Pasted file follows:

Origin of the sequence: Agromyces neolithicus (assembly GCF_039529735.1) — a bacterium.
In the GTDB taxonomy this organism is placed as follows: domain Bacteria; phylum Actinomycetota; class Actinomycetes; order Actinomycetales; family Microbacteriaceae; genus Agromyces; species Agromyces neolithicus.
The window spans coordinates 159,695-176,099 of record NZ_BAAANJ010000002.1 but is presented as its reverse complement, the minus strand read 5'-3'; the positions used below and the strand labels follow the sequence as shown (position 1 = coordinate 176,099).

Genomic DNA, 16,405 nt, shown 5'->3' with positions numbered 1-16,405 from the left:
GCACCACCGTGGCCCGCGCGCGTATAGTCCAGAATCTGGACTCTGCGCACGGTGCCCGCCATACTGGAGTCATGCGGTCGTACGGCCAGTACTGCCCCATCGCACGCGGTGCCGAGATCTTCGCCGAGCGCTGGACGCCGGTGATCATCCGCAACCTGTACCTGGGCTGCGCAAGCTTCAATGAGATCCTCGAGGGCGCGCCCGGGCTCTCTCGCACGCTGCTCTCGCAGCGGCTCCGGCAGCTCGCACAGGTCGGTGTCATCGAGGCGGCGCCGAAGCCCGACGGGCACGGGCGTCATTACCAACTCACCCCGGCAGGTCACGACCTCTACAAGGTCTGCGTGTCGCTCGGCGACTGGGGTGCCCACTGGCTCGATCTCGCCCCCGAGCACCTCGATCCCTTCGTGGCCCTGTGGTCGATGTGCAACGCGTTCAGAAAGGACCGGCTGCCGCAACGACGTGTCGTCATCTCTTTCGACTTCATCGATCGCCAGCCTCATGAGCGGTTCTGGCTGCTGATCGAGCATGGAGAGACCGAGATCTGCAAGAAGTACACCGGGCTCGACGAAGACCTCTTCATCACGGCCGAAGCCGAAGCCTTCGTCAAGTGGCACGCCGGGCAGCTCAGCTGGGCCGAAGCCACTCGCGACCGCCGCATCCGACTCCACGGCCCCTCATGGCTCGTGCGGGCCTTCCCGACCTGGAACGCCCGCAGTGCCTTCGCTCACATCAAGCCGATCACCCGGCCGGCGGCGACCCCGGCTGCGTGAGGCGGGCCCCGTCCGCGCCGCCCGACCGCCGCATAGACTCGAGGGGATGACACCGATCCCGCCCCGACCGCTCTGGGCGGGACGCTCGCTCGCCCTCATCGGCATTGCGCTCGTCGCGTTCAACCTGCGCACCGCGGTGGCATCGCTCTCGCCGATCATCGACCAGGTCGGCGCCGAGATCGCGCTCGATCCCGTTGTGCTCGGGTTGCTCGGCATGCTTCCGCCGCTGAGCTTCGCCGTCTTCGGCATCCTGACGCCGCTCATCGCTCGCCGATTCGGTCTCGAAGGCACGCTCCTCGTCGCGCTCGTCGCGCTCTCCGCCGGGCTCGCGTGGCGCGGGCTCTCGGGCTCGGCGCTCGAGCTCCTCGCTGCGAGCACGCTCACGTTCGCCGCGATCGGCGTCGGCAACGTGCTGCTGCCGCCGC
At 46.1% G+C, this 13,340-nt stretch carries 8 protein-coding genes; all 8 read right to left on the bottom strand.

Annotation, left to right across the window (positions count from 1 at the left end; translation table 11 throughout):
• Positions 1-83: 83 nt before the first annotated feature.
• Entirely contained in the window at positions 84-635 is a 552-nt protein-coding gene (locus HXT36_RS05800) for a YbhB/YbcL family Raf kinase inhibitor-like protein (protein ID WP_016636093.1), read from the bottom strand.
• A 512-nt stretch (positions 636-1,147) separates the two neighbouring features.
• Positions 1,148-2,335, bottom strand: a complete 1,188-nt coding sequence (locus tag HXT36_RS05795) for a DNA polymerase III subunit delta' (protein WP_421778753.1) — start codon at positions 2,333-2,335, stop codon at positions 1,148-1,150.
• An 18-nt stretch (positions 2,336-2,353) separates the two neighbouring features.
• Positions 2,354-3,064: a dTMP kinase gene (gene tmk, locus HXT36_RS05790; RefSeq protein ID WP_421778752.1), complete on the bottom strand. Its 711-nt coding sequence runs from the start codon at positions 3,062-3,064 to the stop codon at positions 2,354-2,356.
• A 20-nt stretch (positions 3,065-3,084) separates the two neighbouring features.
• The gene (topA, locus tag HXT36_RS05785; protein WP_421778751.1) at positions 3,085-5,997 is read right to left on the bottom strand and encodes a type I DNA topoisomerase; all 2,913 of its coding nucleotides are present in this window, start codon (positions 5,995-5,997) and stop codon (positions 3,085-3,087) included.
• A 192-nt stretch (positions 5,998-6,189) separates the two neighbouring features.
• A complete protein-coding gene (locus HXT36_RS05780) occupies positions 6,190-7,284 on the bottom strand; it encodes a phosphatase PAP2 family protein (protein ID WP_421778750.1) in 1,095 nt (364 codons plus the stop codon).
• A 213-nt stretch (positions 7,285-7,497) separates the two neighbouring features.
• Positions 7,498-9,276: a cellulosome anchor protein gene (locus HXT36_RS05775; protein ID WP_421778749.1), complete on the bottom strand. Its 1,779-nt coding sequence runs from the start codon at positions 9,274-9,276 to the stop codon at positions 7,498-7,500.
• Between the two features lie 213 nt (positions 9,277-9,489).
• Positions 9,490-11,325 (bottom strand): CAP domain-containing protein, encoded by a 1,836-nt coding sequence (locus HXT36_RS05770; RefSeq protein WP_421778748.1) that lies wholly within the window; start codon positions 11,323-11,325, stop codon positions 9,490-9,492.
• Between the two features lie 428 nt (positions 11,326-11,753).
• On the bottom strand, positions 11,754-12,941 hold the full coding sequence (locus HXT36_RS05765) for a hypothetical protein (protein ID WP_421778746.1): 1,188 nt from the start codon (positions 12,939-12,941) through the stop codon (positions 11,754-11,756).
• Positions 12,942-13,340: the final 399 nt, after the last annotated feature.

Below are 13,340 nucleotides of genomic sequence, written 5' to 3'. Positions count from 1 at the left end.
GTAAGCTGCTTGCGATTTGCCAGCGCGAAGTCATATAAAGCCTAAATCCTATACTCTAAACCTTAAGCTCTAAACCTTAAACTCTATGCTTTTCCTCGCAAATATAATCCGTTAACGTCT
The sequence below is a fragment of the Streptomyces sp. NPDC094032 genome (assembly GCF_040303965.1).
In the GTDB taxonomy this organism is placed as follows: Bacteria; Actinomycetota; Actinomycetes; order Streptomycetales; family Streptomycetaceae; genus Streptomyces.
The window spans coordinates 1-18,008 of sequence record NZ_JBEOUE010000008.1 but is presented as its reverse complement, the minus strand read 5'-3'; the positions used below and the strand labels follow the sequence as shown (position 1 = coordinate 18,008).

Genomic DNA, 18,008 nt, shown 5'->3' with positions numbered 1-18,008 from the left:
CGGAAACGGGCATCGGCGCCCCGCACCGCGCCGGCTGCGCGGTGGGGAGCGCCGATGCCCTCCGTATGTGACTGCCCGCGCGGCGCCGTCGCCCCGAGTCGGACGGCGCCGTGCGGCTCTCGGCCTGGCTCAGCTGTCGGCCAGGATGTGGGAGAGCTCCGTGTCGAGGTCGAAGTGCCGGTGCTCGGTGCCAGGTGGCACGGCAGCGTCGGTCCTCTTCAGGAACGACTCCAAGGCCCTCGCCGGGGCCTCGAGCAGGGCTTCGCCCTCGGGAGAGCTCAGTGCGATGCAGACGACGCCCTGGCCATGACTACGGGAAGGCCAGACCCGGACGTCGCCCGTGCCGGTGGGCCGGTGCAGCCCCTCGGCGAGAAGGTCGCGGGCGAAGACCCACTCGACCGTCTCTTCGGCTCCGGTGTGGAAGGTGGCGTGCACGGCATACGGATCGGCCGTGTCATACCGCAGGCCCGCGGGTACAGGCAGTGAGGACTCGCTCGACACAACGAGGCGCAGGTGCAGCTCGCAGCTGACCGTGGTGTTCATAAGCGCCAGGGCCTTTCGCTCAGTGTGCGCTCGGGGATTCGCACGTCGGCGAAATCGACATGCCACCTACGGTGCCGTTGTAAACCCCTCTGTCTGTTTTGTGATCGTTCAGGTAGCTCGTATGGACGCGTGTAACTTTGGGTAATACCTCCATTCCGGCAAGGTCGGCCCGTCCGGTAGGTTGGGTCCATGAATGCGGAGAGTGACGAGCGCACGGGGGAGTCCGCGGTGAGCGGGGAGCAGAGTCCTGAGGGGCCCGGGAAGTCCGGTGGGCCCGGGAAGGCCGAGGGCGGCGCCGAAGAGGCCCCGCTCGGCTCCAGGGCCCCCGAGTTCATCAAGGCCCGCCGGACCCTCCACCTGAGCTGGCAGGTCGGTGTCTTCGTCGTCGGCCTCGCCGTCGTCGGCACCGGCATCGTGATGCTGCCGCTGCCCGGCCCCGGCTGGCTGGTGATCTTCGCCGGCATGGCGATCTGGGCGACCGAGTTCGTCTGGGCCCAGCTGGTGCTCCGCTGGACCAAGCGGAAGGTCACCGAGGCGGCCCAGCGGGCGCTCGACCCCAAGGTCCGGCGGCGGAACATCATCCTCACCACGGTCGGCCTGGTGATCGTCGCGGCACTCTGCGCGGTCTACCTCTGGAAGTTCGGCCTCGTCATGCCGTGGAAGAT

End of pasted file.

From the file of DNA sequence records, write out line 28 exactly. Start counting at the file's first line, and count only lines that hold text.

In the GTDB taxonomy this organism is placed as follows: Bacteria; Actinomycetota; Actinomycetes; order Streptomycetales; family Streptomycetaceae; genus Streptomyces.